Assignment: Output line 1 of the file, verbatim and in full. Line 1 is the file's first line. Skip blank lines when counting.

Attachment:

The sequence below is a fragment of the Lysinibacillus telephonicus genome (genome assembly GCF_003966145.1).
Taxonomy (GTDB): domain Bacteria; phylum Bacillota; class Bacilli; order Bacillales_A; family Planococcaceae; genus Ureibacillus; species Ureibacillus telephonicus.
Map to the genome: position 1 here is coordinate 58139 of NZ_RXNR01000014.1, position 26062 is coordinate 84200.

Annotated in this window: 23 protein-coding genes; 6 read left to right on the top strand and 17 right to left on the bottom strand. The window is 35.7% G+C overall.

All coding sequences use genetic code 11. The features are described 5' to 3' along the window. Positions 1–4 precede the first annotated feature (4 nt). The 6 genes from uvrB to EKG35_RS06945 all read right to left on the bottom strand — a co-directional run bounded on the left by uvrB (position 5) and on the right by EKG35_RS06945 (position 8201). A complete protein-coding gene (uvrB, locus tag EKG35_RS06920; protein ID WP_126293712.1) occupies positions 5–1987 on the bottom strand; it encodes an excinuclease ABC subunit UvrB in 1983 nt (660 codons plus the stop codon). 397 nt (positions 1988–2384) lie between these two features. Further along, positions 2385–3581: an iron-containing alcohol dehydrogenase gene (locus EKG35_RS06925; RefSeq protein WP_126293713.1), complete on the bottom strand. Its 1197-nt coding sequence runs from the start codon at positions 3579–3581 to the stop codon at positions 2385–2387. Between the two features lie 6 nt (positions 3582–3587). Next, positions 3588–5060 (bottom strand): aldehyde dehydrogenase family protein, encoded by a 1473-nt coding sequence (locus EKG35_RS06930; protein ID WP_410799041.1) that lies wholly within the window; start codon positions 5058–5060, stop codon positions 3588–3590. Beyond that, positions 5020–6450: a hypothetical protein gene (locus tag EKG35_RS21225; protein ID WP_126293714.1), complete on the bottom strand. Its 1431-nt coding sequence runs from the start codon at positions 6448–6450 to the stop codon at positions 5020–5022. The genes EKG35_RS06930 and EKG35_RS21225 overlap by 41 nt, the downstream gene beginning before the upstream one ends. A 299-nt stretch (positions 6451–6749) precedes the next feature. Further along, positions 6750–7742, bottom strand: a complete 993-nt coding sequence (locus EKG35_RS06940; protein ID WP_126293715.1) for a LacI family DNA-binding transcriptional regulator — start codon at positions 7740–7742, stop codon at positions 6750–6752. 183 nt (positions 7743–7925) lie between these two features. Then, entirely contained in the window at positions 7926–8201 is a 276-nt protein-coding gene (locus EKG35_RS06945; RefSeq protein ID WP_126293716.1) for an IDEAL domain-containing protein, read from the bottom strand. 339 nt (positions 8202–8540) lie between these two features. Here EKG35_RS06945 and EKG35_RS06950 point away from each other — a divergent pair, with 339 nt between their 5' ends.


The sequence below is a fragment of the Lysinibacillus telephonicus genome (genome assembly GCF_003966145.1).